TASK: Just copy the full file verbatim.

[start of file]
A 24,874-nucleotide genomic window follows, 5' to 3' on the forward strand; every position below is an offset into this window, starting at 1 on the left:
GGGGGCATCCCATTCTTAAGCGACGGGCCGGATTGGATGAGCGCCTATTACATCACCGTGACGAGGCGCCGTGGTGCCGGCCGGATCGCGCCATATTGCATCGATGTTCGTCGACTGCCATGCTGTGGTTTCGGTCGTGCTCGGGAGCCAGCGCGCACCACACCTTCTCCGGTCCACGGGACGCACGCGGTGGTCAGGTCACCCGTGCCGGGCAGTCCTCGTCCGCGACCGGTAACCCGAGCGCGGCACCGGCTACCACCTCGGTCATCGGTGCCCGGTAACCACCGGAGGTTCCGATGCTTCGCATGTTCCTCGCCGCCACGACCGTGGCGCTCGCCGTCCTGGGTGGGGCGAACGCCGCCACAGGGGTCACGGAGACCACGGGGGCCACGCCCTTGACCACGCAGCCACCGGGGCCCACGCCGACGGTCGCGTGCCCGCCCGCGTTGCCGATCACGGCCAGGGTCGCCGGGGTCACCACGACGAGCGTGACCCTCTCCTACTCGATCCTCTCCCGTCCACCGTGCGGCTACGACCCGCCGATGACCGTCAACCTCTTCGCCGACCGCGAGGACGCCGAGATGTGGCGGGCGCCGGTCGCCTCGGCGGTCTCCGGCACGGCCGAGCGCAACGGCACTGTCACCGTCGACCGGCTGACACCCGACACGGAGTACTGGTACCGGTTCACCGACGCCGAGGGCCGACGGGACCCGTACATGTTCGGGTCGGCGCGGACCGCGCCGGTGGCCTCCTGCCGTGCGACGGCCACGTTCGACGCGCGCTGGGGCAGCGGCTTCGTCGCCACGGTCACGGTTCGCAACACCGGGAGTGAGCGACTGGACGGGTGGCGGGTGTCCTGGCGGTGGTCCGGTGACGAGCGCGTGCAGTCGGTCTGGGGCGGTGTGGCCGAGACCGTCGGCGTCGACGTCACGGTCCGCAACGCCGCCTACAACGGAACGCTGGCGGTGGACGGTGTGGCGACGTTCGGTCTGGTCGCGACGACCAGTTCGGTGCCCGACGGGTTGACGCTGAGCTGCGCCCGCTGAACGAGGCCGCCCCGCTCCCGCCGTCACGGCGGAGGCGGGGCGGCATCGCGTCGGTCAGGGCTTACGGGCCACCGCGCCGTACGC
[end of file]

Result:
A 24,874-nucleotide genomic window follows, 5' to 3' on the forward strand; every position below is an offset into this window, starting at 1 on the left:
GGGGGCATCCCATTCTTAAGCGACGGGCCGGATTGGATGAGCGCCTATTACATCACCGTGACGAGGCGCCGTGGTGCCGGCCGGATCGCGCCATATTGCATCGATGTTCGTCGACTGCCATGCTGTGGTTTCGGTCGTGCTCGGGAGCCAGCGCGCACCACACCTTCTCCGGTCCACGGGACGCACGCGGTGGTCAGGTCACCCGTGCCGGGCAGTCCTCGTCCGCGACCGGTAACCCGAGCGCGGCACCGGCTACCACCTCGGTCATCGGTGCCCGGTAACCACCGGAGGTTCCGATGCTTCGCATGTTCCTCGCCGCCACGACCGTGGCGCTCGCCGTCCTGGGTGGGGCGAACGCCGCCACAGGGGTCACGGAGACCACGGGGGCCACGCCCTTGACCACGCAGCCACCGGGGCCCACGCCGACGGTCGCGTGCCCGCCCGCGTTGCCGATCACGGCCAGGGTCGCCGGGGTCACCACGACGAGCGTGACCCTCTCCTACTCGATCCTCTCCCGTCCACCGTGCGGCTACGACCCGCCGATGACCGTCAACCTCTTCGCCGACCGCGAGGACGCCGAGATGTGGCGGGCGCCGGTCGCCTCGGCGGTCTCCGGCACGGCCGAGCGCAACGGCACTGTCACCGTCGACCGGCTGACACCCGACACGGAGTACTGGTACCGGTTCACCGACGCCGAGGGCCGACGGGACCCGTACATGTTCGGGTCGGCGCGGACCGCGCCGGTGGCCTCCTGCCGTGCGACGGCCACGTTCGACGCGCGCTGGGGCAGCGGCTTCGTCGCCACGGTCACGGTTCGCAACACCGGGAGTGAGCGACTGGACGGGTGGCGGGTGTCCTGGCGGTGGTCCGGTGACGAGCGCGTGCAGTCGGTCTGGGGCGGTGTGGCCGAGACCGTCGGCGTCGACGTCACGGTCCGCAACGCCGCCTACAACGGAACGCTGGCGGTGGACGGTGTGGCGACGTTCGGTCTGGTCGCGACGACCAGTTCGGTGCCCGACGGGTTGACGCTGAGCTGCGCCCGCTGAACGAGGCCGCCCCGCTCCCGCCGTCACGGCGGAGGCGGGGCGGCATCGCGTCGGTCAGGGCTTACGGGCCACCGCGCCGTACGC